European options, on the other hand, are more predictable. The option seller doesn’t need to worry about the option being exercised early. The option holder also does not need to spend as much time tracking the value of the option and deciding whether or not to exercise it.

Pros and Cons of an American Option

  • More flexibility for options holders

  • Traded on exchanges rather than over-the-counter

  • Less predictability for options sellers

  • Options buyers may miss out on potential profits

Pros Explained

  • More flexibility for options holders: Options holders have more flexibility in when they exercise the contract, which gives them more opportunity to exercise it when stock prices will make exercising profitable.
  • Traded on exchanges rather than over-the-counter: American options are widely traded on exchanges rather than over-the-counter, which means the market for American options is larger and more liquid.

Cons Explained

  • Less predictability for options sellers: Investors who sell American options need to be prepared for the options holder to exercise it before the expiration date, which makes selling these options unpredictable.
  • Options buyers may miss out on potential profits: Options holders who exercise the option prior to expiration may find they could have exercised it for greater profit if they’d held the option for longer.

What It Means for Individual Investors

Individual investors need to keep the type of option they’re buying and selling in mind. Options buyers will typically want to buy American options as they offer more flexibility. If you’re selling American options, take note that the option can be exercised at any point before its expiration date. You need to be ready to fulfill the contract in the event the holder chooses to exercise early.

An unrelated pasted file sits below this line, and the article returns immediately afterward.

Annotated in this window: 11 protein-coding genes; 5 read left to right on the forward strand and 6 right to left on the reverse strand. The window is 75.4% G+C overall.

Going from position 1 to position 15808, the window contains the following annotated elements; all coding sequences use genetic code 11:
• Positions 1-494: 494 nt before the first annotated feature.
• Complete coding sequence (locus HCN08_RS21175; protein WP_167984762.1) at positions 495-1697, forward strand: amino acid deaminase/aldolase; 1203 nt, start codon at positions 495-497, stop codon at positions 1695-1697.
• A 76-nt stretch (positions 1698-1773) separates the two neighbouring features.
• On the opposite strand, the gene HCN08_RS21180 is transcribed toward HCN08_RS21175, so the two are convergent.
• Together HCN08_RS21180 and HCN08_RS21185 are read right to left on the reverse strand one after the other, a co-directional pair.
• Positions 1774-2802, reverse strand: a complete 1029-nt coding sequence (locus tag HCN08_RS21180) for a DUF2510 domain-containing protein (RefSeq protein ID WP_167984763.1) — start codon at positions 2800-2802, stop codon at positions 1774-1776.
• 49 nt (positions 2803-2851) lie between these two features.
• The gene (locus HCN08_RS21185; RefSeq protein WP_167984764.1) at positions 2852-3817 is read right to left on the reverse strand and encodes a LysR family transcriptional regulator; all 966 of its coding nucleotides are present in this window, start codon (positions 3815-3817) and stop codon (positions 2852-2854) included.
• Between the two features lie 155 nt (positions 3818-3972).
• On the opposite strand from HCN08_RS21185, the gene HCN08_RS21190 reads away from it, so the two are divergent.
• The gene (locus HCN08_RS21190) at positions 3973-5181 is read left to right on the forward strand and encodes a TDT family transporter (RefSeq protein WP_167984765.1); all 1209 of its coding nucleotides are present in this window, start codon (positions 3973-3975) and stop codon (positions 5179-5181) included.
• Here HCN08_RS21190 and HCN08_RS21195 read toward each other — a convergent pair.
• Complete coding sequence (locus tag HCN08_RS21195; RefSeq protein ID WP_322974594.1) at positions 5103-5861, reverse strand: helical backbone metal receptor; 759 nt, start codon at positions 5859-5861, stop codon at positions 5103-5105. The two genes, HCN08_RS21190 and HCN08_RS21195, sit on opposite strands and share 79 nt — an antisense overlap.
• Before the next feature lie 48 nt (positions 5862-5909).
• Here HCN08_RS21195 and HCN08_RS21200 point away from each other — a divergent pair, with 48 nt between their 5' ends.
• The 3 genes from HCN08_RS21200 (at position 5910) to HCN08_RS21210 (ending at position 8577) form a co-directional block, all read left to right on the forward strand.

Key Takeaways

  • American options can be exercised at any time up to the expiration date.
  • American options tend to be worth more and carry higher premiums than less-flexible options.
  • Options buyers have to keep a close eye on the price of the underlying security for the whole period that they own the contract.
  • Options sellers must be ready in the event the option holder chooses to exercise the contract early.
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The Balance uses only high-quality sources, including peer-reviewed studies, to support the facts within our articles. Read our editorial process to learn more about how we fact-check and keep our content accurate, reliable, and trustworthy.
  1. FINRA. "Options A-Z: The Basics to the Greeks." Accessed August 6, 2021.

  2. Philippe Jorion. "Financial Risk Manager Handbook," Fourth Edition, John Wiley & Sons Inc., 2007.

  3. Peter Moles and Nicholas Terry. "Handbook of International Financial Terms," Page 13. Oxford University Press, 1997.

  4. Neil C Schofield. "Equity Derivatives Corporate and Institutional Applications," Palgrave Macmillan UK, 2017.